The second reason for the foam filling is that it will stiffen the composite structure’s skin and thus assist in achieving a predictable structural performance. Naturally the downside to the foam filling is the added weight, but given the perceived benefits it seems worth trying. Of course we will test our theory.
The floor of Godiva will comprise honeycomb panels, which will have relatively thin skins of 1.5mm. These will be easily damaged if I or any other owner/builder should encounter rocks, branches, garden gnomes and wayward feral cats on any given tarmac event! Damage to any honeycomb panel is to be avoided if possible so we need to devise some sort of protection. To do this I suggest a full length undertray. This will again be a composite structure which is bonded with structural urethane adhesives. This undertray is shown in image 1. You can see that the raised ‘buffers’ have a specific construction in that there is foam fill for impact resistance, a wide mounting section to spread to load of any localised impact and also the surface closest to the road surface uses kevlar tape in the composite for abrasion resistance. The secondary benefit from using an undertray is that we can shape it to assist any aerodynamic benefits generated by the diffuser at the rear. Of course there are downsides such as added complexity, added weight and quite a large component to manufacture and attach, but again it seems at this early stage to have a useful benefit/cost ratio.
The front box is the secondary structure forward of the front suspension. Its primary role is to support the radiator and also to fully duct the air from the intake at the front of the car to the radiator (there will be removable ducting post radiator), which lies virtually horizontal in the car. Although the shape is as yet undecided, it will invariably be a box section, albeit of unusual shape. As with the sill boxes, the front box will be foam-filled, which combined with the radiator itself, will make the front crush structure – its primary secondary function. However the other advantages are also worth noting. Firstly, the structure will be made to be easy to replace as a unit and it will be able to support a significant amount of the front bodywork. Secondly, the front box structure will be made stiff enough to support the loads from the front splitter/diffuser, which will be mounted below the front box and which can be made adjustable to assist aerodynamic tuning. Thirdly, the internal aerodynamics of the ducting can be varied to suit the radiator or even the body style used whilst maintaining the other secondary benefits. It is envisaged that this front box will be bonded to the front chassis tubes with urethane adhesives, thus making it relatively quick to remove and also quick to replace. Some mechanical fixtures may be required.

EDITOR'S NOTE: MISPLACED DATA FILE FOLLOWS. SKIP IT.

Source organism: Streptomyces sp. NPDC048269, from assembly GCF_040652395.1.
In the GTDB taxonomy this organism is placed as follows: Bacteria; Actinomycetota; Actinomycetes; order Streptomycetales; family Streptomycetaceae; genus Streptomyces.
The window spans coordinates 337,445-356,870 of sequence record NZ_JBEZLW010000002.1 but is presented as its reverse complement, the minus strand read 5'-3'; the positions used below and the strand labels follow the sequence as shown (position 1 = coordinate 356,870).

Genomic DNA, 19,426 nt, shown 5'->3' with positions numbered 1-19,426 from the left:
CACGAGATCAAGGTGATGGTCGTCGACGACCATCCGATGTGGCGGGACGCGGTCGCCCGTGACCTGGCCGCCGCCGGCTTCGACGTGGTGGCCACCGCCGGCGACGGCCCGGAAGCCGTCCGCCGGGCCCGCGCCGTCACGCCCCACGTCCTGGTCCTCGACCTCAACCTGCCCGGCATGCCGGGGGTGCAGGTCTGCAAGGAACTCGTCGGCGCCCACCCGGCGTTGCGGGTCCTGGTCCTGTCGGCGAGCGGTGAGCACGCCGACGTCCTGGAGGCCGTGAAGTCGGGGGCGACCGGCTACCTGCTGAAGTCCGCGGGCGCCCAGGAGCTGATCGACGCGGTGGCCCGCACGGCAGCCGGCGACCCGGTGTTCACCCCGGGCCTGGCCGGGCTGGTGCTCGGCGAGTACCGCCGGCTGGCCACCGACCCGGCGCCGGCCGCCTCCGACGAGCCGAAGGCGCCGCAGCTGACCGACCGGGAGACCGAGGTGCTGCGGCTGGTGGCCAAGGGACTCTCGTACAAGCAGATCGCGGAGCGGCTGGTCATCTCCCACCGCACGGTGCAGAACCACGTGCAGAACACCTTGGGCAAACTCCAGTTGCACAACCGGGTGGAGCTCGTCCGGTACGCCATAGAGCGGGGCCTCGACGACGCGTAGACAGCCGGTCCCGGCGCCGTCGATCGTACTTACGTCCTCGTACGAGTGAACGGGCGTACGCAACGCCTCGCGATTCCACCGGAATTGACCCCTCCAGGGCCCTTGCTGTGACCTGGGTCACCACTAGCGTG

This is the box section that, as the name suggests, runs across the car at the base of the windscreen. This naturally enough supports the base of the bonded in windscreen and also the ‘A’ pillars which run down from the roof panel. In addition to this, the boxes’ secondary function will be the mounting point and housing of the wiper mechanism and it will possibly house the windscreen washer bottle. If possible we will use the wiper mechanism from the car that will donate its windscreen and the box will be designed to house that. This means that the wiper mechanism will have been well tested with the screen and thus should work well enough for our purposes.
The primary function of this panel is aerodynamic as the name suggests. The intention is to extend the diffuser back to the rear bumper and forward to connect well to the full body undertray. However its secondary function is to seal the underneath of the engine bay and thus allow us the opportunity to manage the internal airflow within the engine bay as best as possible. I have learned some of the vagaries of airflow management reasonably recently when a carefully planned vent on the top of a bonnet actually fed air into the engine bay at speed instead of drawing it out! This finding was confirmed with wool tufts and observation at different speeds on the highway. The conclusion was that there was a lower pressure in the engine bay than on top of the bonnet, as a result of the open bottom of the engine bay. As we will want to ‘flush’ hot air out of the engine bay of Godiva as much as possible by ducting cool air in, we may as well try to use the diffuser to seal the engine bay floor.
The less remarked on side benefit of using secondary structures as described is the additional flexibility they may allow. In building Godiva, we will not be constrained by carefully formed metal structures to hold body panels. Instead new structures will be able to be attached in relatively short timeframes. In addition to which, I would argue that the methods of construction may also enable us to make lighter and more rugged bodywork, resulting in a lighter car and naturally better performance and longer service life.
The likely benefits of crush structures should also be seriously considered, as in making an Individually Constructed Vehicle such as Godiva we essentially eschew the crash performance of well-developed car such as a Porsche. Mind you, such crash testing was never intended to replicate that of a motorsport event, particularly with a roll cage etc. installed! In any case, you have now seen the initial planned structure of Godiva in full. From here we will start to make planes for construction and the first step is to make a wooden mock-up of the chassis centre to ensure that I can get in and out(!) and that I have a better idea as to which components will fit and how they should be positioned.